Monday, March 22, 2010
Monday, March 22, 2010
Western Australian-based business The Rare Coin Company, in Albany has just sold the only Australian 1952 George VI £50 unissued specimen banknote of its type known in private hands to a WA client for $750,000, setting a new benchmark for this classic Australian rarity.
The only other example is displayed in the Reserve Bank of Australia’s (RBA) museum in Sydney.
Presented in superior about Uncirculated-grade (aUNC), the banknote last surfaced for sale in 2006, when it was sold to another WA buyer for an undisclosed sum
This magnificent banknote, featuring the portrait of Sir Henry Parkes, known as the ‘Father of Federation’, remained unreported until the 1990’s. It is believed to have been one of a proposed new series of Australian banknotes. It was first shown at the International Coin Fair in Singapore by its purchaser, coin and banknote company Monetarium (Australia).
At the time, it was also reported in the Australian Coin Review magazine’s March and May 1996 editions and displayed at the Numismatic Association of Australia (N.A.A.) Coin Fair in Sydney, in March the same year.
Then Monetarium spokesperson Barrie Winsor told Coin Review at the time “that the recent publicity surrounding the launch of a Parkes one dollar coin helped bring this new discovery to light”. The Parkes portrait later appeared on the commemorative five dollar polymer banknote issued in 2001 to mark the Centenary of Federation.
History in the Making
Unissued 1950s specimens with the Coombs/Wilson signature combination heralded one of the most monumental changes to Australia’s currency in more than 40 years.
It was intended to keep King George VI on the one pound, while other denominations were to feature famous Australians for the first time.
Recent contact with the RBA by The Rare Coin Company revealed that it has very little information in its archives about this note, but it appears to have been designed “in house” by Note Printing staff.
The note was originally mounted in a similar manner to the specimen notes of Edward VIII, which appeared in London during the late 1980s. It was presented in a buff-coloured folder which had the words “Fifty Pounds” inscribed on the front.
The signature combination is that of Governor of the Commonwealth Bank of Australia from 1949 to 1960, H.C. Coombs, and Secretary to the Treasury from April 1951 to October 1966, Sir Roland Wilson, and the serial number is 000000. According to an article in the March 1966 Australian Coin Review, the Coombs/Wilson signature combination did not commence until April 1952, which meant this note must have been printed after that date.
Earlier designed £50 banknotes circulated from 1914 until 1945 when, along with the £20 and £100, they were withdrawn to stop black marketeering after World War II. New designs bearing the portrait of King George VI had already been prepared but were never issued, and were later destroyed. The matter of reintroducing the notes was deferred on various occasions from 1949.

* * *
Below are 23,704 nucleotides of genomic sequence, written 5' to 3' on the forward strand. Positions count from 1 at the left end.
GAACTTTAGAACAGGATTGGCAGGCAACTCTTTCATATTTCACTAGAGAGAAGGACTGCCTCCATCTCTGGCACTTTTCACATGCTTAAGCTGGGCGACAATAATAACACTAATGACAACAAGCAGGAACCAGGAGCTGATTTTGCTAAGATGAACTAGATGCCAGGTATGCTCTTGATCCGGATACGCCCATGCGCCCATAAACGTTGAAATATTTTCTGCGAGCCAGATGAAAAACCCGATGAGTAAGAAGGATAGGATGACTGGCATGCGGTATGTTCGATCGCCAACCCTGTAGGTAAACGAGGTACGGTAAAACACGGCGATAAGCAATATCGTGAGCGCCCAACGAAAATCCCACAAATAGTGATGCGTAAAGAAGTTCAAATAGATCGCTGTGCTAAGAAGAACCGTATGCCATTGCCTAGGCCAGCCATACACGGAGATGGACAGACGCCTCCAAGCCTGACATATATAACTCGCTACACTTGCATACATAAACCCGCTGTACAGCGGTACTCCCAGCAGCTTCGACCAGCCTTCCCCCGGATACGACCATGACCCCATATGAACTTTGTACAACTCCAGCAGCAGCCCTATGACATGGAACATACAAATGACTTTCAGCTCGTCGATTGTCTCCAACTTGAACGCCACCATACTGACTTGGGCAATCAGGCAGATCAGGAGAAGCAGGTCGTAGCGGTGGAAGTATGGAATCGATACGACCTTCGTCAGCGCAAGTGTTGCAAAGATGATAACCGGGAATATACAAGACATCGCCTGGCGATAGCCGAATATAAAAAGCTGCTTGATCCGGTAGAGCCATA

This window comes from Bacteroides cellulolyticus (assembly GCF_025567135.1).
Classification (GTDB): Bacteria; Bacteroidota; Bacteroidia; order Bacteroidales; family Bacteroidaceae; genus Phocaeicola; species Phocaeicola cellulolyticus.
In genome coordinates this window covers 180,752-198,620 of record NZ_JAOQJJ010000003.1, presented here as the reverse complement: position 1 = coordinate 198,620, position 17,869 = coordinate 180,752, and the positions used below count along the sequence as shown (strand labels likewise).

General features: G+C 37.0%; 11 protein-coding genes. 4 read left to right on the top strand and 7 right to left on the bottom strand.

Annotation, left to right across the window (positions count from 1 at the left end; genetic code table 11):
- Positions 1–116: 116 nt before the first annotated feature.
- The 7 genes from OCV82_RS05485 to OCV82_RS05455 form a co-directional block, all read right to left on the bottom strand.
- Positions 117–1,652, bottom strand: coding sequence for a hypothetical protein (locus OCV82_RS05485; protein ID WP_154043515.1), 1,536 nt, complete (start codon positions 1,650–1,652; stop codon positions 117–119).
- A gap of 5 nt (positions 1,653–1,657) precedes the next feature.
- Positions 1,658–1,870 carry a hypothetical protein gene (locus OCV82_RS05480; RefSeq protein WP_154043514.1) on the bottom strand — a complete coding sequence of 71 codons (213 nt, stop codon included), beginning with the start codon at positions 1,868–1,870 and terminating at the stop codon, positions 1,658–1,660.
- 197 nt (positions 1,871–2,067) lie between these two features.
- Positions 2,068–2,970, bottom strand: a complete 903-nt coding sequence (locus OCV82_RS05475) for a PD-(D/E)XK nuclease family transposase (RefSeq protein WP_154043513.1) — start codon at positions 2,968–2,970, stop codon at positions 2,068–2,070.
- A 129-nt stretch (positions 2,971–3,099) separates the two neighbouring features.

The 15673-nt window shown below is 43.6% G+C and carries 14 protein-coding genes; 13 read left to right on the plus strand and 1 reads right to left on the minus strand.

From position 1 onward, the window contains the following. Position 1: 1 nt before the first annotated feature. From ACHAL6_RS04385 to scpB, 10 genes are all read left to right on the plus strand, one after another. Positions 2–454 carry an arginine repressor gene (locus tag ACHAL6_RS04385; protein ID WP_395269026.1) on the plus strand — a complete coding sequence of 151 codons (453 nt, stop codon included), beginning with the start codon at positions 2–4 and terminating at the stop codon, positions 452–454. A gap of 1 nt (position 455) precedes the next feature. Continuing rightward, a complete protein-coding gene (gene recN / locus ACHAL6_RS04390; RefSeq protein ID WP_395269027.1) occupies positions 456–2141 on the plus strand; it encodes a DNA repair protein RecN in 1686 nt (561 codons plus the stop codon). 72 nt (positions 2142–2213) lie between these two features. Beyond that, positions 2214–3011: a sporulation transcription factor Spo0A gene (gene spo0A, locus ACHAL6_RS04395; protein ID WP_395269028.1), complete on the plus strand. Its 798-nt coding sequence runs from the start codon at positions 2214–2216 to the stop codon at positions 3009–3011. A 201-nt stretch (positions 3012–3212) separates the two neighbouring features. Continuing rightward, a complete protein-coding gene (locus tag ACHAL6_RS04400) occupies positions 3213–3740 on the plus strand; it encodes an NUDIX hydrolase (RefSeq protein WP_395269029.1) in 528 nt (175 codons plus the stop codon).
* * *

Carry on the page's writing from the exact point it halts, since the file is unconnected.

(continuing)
Proposed 1950s Designs
Archival records show that further designs, including the £50 Henry Parkes note were considered during the early 1950s. As previously mentioned King George VI was to be retained on the one pound, while other denominations were to feature prominent Australians. However, the monarch passed away suddenly in 1952 and Elizabeth became queen. A new series of Queen Elizabeth notes was issued from 1953 and the designs prepared during the 1950s were never released. Most were destroyed in 1958, except for rare examples retained as records.
Wednesday, March 3, 2010
March 3, 2010
A newly introduced House Resolution, if passed, would replace President Ulysses S. Grant’s portrait on the $50 bill with an image of President Ronald Reagan.
"Every generation needs its own heroes. One decade into the 21st century, it’s time to honor the last great president of the 20th and give President Reagan a place beside Presidents Roosevelt and Kennedy," said Congressman McHenry. "President Reagan was a modern day statesman, whose presidency transformed our nation’s political and economic thinking."
President Roosevelt is featured on the dime and President Kennedy on the half-dollar.
According to McHenry, polls of presidential scholars show that "President Reagan consistently outranks President Grant." Ulysses S. Grant was the 18th U.S. President, and has been featured on the $50 since 1929.
Reagan was the 40th U.S. President, and would have been 99 years old this February.
Several events are planned in 2010 to honor his 100th birthday. Another bill introduced last year, the Ronald Reagan Commemorative Coin Act of 2009, would authorize the United States Mint to strike 50,000 $5 commemorative gold coins and 300,000 silver dollars to celebrate his life and historic achievements.
The $50 note was last redesigned in 2004 and first entered circulation in September of that year. The $50 now includes extra security features and new background colors. According to the Bureau of Engraving and Printing, the government agency responsible for printing US currency, the new coloring incorporates "shades of blue and red along with an image of a waving American flag and a metallic silver-blue star." The BEP produced 371.2 million $50 banknotes in FY 2009.
H.R. 4705 currently enjoys the support of 15 cosponsors, and has been referred to the House Committee on Financial Services. For legislation to become law, it must pass in the House, Senate, and get signed by the President.
The picture shows an artist's impression of what a Reagan $50 bill might look like.